Paying it Forward: Making Probate Easier for Your Estate and Beneficiaries

Paying it Forward: Making Probate Easier for Your Estate and Beneficiaries

No matter your age, income or marital status, your assets will be distributed to someone else when you die. If you have a last will and testament (and everyone should), you’ve taken a big first step by putting your wishes in writing.

The next step is to refine your wishes so your beneficiaries receive the assets more quickly, easily and with as few probate court costs and attorney fees as possible.

Probate is the process of transferring assets from a deceased individual’s name to the names of living beneficiaries.

Probate courts oversee the settlement of an estate with a will, including authentication of the will, approval of the named personal representative (formerly called an executor) and the means to settle debt with creditors. The process can take months, and in some cases years, from start to finish. The total cost varies by state but can be significant, depending on the value of your assets passing through the probate administration. Depending on the size of your estate, and the state in which you reside, you may also be subject to federal or state death and inheritance tax considerations.

Here are some steps you can take now to help your loved ones avoid headaches and unnecessary fees after your death:

  • Complete all beneficiary designations on every possible account. Include primary and contingent beneficiaries. These include life insurance, 401(k)s, annuities, IRAs and HSAs. You can name individuals, a charity or a trust, but naming an estate makes the account assets subject to probate and can cause negative tax consequences with certain types of retirement accounts.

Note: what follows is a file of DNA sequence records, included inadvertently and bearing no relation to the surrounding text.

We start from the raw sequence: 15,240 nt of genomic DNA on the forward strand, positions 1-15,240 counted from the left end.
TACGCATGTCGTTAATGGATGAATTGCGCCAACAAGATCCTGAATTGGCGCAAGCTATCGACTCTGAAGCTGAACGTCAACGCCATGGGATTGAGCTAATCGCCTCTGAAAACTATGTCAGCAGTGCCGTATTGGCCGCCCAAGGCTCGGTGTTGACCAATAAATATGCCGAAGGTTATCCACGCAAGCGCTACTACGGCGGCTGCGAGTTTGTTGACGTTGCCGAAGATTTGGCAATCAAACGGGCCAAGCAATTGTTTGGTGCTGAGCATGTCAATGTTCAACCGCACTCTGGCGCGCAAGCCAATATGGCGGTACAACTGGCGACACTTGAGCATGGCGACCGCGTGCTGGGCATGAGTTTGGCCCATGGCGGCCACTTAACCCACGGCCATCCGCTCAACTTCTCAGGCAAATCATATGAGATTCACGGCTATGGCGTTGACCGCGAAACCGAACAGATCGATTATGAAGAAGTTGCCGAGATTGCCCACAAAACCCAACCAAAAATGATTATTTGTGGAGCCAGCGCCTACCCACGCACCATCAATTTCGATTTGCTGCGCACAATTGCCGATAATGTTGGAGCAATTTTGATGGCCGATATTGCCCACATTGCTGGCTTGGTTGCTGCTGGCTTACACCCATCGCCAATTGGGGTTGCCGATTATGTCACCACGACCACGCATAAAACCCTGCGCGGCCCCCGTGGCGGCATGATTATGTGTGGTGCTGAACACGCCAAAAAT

• For bank and investment accounts, consider payable-on-death (P.O.D.) and transfer-on-death (T.O.D.) accounts. This allows your financial institution to pay or transfer the account assets directly to a designated person upon your death. T.O.D. accounts are for stocks, bonds, and brokerage accounts; P.O.D. accounts are for bank assets.
    • Considerations: These are simple to open, free to both the account owner and the beneficiary, and there is no limit to how much money can be in the account. However, if you have a minor, incapacitated or irresponsible beneficiary, a trust or conservator account may be needed to protect the beneficiary’s inheritance from themselves or their creditors. Additionally, your estate may encounter difficulty paying your taxes, debts and other expenses of administration.
  • Create joint ownership of property. Jointly held property passes directly on to the surviving owner. You have several options for setting this up:
    • Joint tenancy with right of survivorship. As indicated by the name, the property passes with a right of survivorship between joint owners and avoids probate.
    • Tenancy by entirety. This option is only available to married couples in states that recognize this form of ownership. Property goes directly to the surviving spouse.
    • Community property. Nine states currently offer this option, in which married couples own property acquired during the marriage in equal shares, 50/50. Each spouse can designate who will receive their half upon death.
      • Considerations: The property will go through probate when all title holders are deceased. The above structures are typically only recommended for couples. It is rarely a good idea to add a child, parent or sibling to the title of your home for probate avoidance. You run into significant liability issues when multiple individuals own property jointly, and the desire to avoid probate can result in unintended consequences such as the loss of a homestead exemption or resulting capital gains.